A day in the life

So tonight I was expecting a tough day out on my run. The temps were good and the weather cooperative, with the exception of one major thing: the wind.

Yep, Oklahoma in the spring (we might as well say winter is, for all practical purposes, over in the Southern Plains) usually means a heavy dose of Gulf winds barreling in from the south. It wouldn’t be so bad as I ran north, but heading south was going to be a bear. I expected a brutal evening.

But as is often the case, other things took front and center.

For starters, there was the train. This is a regular obstacle for me as the streets I run cross railroad tracks in two places. I heard the train coming in from the west, and then I heard the bells at the crossing ring as the gates went down. How many runners do you know who have to stop at a railroad crossing?

Well, thank goodness I run a blazing 9- to 10-minute mile. Yeah, I’m slow. Because by the time I reached the crossing, the train had passed. The crossing gates lifted maybe 10 strides before I got there. Slow = success!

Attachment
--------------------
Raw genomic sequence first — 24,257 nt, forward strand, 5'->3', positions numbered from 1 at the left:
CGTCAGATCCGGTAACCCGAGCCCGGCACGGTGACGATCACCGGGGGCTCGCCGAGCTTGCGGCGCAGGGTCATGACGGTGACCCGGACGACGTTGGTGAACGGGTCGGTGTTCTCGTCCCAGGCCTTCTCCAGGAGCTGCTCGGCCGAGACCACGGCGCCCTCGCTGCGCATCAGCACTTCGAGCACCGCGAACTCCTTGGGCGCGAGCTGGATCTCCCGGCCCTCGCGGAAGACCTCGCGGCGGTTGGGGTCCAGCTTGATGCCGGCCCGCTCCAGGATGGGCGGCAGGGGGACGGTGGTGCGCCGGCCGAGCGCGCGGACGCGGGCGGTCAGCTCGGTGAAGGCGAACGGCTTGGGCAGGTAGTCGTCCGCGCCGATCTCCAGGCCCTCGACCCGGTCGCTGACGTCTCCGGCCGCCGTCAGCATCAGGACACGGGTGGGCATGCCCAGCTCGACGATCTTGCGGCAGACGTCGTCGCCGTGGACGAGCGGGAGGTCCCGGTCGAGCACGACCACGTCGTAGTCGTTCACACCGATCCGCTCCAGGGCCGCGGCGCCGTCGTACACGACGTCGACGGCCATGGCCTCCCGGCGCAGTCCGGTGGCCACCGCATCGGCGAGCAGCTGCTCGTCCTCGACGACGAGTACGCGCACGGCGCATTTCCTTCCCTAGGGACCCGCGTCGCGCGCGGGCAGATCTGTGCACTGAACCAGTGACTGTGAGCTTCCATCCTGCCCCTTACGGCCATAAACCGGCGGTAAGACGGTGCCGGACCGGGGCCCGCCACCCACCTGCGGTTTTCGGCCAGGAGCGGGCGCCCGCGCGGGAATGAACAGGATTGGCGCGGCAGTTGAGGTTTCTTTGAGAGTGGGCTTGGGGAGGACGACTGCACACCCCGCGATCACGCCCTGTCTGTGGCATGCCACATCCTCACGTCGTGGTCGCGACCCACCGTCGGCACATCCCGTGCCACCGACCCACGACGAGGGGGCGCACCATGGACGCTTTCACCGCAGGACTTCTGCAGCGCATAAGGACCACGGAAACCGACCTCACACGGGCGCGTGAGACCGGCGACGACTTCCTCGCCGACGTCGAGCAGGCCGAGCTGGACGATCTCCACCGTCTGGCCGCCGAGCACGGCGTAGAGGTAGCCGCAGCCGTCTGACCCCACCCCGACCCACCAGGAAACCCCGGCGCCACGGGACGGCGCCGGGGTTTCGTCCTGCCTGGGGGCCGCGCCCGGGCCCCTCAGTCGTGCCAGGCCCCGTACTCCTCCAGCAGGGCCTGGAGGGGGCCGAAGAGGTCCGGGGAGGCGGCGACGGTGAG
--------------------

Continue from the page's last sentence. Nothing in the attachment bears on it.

So I kept rolling, making my way north with a steady wind basically filling my sails, so to speak, making me feel at least somewhat fast. But then there was the trip back south, into the teeth of the wind. This, my friends, was going to suck.

But as is often the case, distractions can be my salvation. Sunset and cloud cover provided the perfect backdrop to the freshly lit skyscrapers of the downtown skyline. It makes me think of the dog in that movie “Up.” Show me something shiny or interesting (“Squirrel!”), and I’ll forget about what’s right in front of me.

It’s the little things that I observe on foot that, for whatever reason, interest me, even energize me. This was no different. I sprinted the last block, looked back at the route and felt satisfaction. It most certainly did not suck. What had promised to be a windy sufferfest actually turned out to be something unexpectedly pleasant. Even fun.

Just another day in the life.

Bob Doucette

On Twitter @RMHigh7088

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